May 18, 2024

Four decades of canned fish are helping researchers write salmon history

Fish are under a lot of pressure. Overfishing is one big threat, with most of the world’s fish stocks being used unsustainably. Climate change is another problem, as is plastic pollution. Then, there are the natural problems they have to face, like predation and parasites. All of these are stressors for fish, and the situation is getting worse. But how do you know how bad it’s getting, when we’ve only been studying some things for the past couple of decades?

Natalie Mastick, currently a postdoctoral researcher at the Peabody Museum of Natural History at Yale University, thought long and hard about all this. She wanted to investigate Alaskan marine food webs, looking specifically at parasites, but had trouble finding old enough samples. Then, she came across an unexpected solution: cans.

A 1921 label from a Seattle-based canned fish distributor. Freshwater and Marine Image Bank/University of Washington Libraries

Another way to store data

The Seafood Products Association, a Seattle-based trade group, had a lot of cans they were setting aside each year for quality control purposes. They’ve been doing this since 1979 — and they didn’t really need the older samples. So, they donated samples gathered from the Alaska area from 1979 to 2019 to Mastick and her co-author, Rachel Welicky, an assistant professor at Neumann University in Pennsylvania.

“We have to really open our minds and get creative about what can act as an ecological data source,” said Mastick.

The two researchers analyzed the contents of 178 cans and counted the number of anisakid roundworms in the fish. These roundworms are common, small marine parasites about a centimeter long (0.4 inches) that tend to coil up in the muscles of some fish.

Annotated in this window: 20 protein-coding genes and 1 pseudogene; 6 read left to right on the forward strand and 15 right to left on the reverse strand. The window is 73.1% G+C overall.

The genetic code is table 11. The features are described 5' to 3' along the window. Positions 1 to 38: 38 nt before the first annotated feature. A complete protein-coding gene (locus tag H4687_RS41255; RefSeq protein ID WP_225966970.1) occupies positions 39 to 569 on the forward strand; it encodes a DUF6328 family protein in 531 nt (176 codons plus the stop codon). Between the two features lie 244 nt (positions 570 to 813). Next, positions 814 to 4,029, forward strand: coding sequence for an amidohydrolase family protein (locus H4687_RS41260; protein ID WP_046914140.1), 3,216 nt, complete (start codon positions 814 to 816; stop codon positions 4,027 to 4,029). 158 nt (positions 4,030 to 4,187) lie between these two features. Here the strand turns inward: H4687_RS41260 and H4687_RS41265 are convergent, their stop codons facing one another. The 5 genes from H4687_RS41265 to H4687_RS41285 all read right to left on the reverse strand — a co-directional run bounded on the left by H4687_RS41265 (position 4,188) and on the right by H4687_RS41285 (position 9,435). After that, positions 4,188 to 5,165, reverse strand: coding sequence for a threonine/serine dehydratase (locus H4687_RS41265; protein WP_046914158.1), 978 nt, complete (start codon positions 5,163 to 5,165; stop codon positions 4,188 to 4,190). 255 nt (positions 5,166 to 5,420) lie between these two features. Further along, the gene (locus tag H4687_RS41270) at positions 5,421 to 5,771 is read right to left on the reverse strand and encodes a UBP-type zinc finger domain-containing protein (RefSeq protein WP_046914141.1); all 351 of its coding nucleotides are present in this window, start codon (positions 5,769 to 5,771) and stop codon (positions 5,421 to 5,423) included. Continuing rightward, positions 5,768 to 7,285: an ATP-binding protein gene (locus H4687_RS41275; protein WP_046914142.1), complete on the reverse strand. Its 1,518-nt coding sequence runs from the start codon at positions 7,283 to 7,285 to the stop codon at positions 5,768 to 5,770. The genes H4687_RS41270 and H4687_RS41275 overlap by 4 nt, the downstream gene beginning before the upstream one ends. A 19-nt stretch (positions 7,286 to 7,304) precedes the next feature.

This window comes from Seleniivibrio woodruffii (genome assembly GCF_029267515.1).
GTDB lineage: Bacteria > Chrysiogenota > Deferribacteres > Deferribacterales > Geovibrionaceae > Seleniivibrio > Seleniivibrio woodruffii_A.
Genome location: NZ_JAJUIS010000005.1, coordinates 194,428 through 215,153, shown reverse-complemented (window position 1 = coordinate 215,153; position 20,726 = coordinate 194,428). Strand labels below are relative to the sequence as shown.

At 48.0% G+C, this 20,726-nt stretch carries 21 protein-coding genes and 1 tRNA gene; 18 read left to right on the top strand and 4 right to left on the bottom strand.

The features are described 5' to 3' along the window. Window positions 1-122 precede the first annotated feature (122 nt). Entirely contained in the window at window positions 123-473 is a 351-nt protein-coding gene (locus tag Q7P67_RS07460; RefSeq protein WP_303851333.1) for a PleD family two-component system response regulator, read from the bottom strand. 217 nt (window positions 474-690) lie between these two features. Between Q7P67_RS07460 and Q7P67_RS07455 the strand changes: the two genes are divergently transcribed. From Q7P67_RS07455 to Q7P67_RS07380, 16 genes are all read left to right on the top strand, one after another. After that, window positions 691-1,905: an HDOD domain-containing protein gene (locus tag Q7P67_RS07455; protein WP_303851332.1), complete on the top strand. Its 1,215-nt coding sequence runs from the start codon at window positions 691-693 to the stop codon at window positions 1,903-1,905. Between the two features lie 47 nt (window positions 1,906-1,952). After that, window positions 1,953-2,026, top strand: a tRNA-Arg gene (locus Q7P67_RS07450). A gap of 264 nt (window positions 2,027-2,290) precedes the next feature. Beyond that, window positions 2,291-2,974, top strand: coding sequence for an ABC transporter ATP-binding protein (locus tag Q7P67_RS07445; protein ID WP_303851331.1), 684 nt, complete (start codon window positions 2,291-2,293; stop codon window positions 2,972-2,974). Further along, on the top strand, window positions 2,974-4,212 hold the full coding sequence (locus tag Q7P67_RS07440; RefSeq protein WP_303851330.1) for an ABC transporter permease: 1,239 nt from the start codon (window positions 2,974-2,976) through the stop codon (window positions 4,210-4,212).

As gross as that sounds, these parasites were killed in the canning process and posed no risk to humans. As long as the fish are cooked, the parasites shouldn’t pose any risk. It’s only in sushi or uncooked fish that the parasites can cause problems, triggering symptoms similar to food poisoning.

But researchers weren’t looking at things from a human perspective — they were looking at it from an environmental perspective.

“Everyone assumes that worms in your salmon is a sign that things have gone awry,” said Chelsea Wood, a UW associate professor of aquatic and fishery sciences. “But the anisakid life cycle integrates many components of the food web. I see their presence as a signal that the fish on your plate came from a healthy ecosystem.”

Complex parasites

The anisakid worms have a complex lifecycle, usually passing through a number of hosts before laying new eggs. They start out as eggs and hatch into larvae, which are then ingested by crustaceans. This marks the first intermediate host in the cycle. Small fish or squid consume the infected crustaceans, becoming the next host and accumulating the larvae within their tissues. As larger predatory fish eat these smaller hosts, the larvae continue to move up the food chain, increasing in size with each host change. The lifecycle culminates when marine mammals consume these infected fish, allowing the larvae to mature into adults and reproduce within the mammal’s digestive tract, thus completing the cycle.

This means that you can tell some things about an ecosystem by the number of anisakids present in fish.

“If a host is not present — marine mammals, for example — anisakids can’t complete their life cycle and their numbers will drop,” said Wood, who is senior author on the paper.

Salmon history

They found that the number of anisakids in pink salmon has been increasing. In an indirect way, this could show that marine conservation is working. In 1972, Congress passed the Marine Mammal Protection Act. This gradually allowed populations of sea mammals like seals, sea lions, orcas and others to recover following years of decline.

“Anisakids can only reproduce in the intestines of a marine mammal, so this could be a sign that, over our study period — from 1979 to 2021 — anisakid levels were rising because of more opportunities to reproduce,” said Mastick.

Burt notes this isn’t the only possible explanation. It could also be that rising temperatures were favoring parasites. How to interpret this data is not clear, but it does help researchers gain new insights into ecosystems of the past.

Mastick and Wood believe this approach can also be used to look at parasite levels in other canned fish, like sardines. They want to encourage other researchers to find creative sources of data to use for this type of research.

“This study came about because people heard about our research through the grapevine,” said Wood. “We can only get these insights into ecosystems of the past by networking and making the connections to discover untapped sources of historical data.”

The study was published in Ecology and Evolution.

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